For 3 years, it ran in the Greeley Tribune. Since then, it has run in various subsidiaries of the Douglas County News Press. I still have most of my columns in digital format.
For many years, I only gave myself one rule: try to work the word "library" into every piece. My intent was to think in public about just what librarianship means at the end of the 20th century and beginning of the 21st.
There have been many advantages for me. I found that putting library plans out in front of the public, and getting feedback about them, helped me make better decisions. Sometimes, I found that it was very difficult for me to describe those plans or policies -- the kind of thing that makes me realize that they might not be good ideas after all. The weekly discipline of explaining my profession to the public keeps me more mindful, more honest. It also has provided steady visibility for the library and its issues.
June 24, 1998 - Commencement Address: Intertia
I have never been asked to give a high school (or college, or, for that matter, an elementary school) commencement address. For all I know, I never will be.
But just in case, I have prepared the following remarks.
Dear Graduating Class of [fill in the blank],
The whole idea of historical lessons probably sounds tedious to you right now. The golden days of summer beckon. School is ended.
But before you go, let me tell you about one of history's lessons I find inspiring.
By the age of 19, an Englishman named Isaac Newton came up with something called the Law of Inertia. It had two parts. The first part was that an object at rest tends to stay at rest.
There's no surprise there. Picture yourself on the couch, watching TV. Inertia.
But the second part was completely contrary to common sense. He said that an object in motion tends to stay in motion.
Ridiculous! Push a ball downhill, and the one thing we can be sure of is that it stops. How long that takes may vary with the height of the hill, but the ball stops. Always.
What kind of madman was this guy?
But he wasn't. The genius of Newton was that he said things didn't stop all by themselves. Something stopped them. That thing, that force, was friction, an independent force operating against motion.
The whole understanding of the human race changed at that moment.
The key lesson I want to convey to you today is that when your mind is engaged, when you're alive and alert and paying attention, when you are learning (quite apart from what other people may think they are teaching) you are an object in motion. You\'re moving. And you're going to keep moving.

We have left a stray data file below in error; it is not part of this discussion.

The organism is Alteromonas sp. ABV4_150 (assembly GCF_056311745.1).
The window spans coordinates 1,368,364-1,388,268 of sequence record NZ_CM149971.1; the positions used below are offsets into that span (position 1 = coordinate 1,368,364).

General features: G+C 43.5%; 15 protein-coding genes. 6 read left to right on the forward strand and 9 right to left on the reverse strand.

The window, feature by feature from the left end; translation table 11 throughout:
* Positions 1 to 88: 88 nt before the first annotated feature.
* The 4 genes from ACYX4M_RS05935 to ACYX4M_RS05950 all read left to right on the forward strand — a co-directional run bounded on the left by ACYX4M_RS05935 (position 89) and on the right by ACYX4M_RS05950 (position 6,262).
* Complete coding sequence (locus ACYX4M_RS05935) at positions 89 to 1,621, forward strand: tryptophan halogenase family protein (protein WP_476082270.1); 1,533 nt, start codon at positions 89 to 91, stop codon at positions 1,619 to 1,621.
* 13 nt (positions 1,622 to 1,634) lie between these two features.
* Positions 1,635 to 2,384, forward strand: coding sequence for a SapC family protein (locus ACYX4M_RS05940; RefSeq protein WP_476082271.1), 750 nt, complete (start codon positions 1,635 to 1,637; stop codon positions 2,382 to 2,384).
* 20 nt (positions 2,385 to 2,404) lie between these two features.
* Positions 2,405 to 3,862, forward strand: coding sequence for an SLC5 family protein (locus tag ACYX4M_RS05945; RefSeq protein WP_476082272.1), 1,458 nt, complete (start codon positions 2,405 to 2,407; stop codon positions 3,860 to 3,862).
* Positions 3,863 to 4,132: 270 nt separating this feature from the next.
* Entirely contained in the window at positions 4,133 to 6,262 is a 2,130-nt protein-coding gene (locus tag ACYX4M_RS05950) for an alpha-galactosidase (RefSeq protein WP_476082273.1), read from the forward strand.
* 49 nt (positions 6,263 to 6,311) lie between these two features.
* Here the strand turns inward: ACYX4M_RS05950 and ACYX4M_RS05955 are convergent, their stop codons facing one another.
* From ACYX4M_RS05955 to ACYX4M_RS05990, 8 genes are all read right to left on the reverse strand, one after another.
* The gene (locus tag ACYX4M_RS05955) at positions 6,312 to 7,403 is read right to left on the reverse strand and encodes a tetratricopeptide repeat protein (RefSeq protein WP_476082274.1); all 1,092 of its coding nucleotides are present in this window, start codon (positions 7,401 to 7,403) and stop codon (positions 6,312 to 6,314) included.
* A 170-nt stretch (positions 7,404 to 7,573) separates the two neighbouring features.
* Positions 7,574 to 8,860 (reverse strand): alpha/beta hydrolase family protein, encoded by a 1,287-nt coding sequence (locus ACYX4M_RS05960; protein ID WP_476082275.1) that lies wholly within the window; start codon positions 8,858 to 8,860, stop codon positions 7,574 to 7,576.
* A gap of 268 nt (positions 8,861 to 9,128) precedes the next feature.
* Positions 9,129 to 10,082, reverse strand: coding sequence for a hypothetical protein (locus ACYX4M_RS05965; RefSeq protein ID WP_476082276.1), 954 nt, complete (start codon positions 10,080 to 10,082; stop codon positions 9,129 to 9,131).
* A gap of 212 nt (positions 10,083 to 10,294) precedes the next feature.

Engagement with life is a force that endures.
But you may also find that sometimes that marvelous sense of growth and learning suddenly seems to give out. You stop.
Trust me. This will happen.
What you need to hear now, what you need to remember for later, is that this doesn't necessarily mean that YOU have pooped out. It may mean that something outside of you, an independent force, has blocked you. When you get stymied in life, maybe it's not you.
It may also be useful to remember that more profoundly than ever, our society urgently requires your energy, your insight, your tolerance, your kindness, your eventual wisdom. Never doubt it.
Meanwhile, you have an incomparable opportunity to think deeper and wider, to feel farther, than any generation before you. And you only have to do one thing.
You might also talk to each other about what you've read. Then read some more.
I believe in you. Even when your parents forget to say it, or honestly don't know how to say it, know in your bones that all of us believe in you.
It's the whole secret of the human race.
You are alive. You are objects in motion. Fight the friction.
Meanwhile, right here in the summer of 1998, the Douglas Public Library District is again offering a Young Adult Reading Program. It runs from June 15th through July 27th. We're encouraging you to read 6 books in 6 weeks.
Do that, and we'll put your name in a drawing for free movie tickets and videos rentals. (Is this ironic, or what?)
You can also write book reviews, some of which will be published in the local paper. There are more prizes.
Check all this out at our web site.
I realize that you may have other things on your mind. But humor us. Swing by the library, sign up, read some stuff.
You know what? We'd be pleased to see you.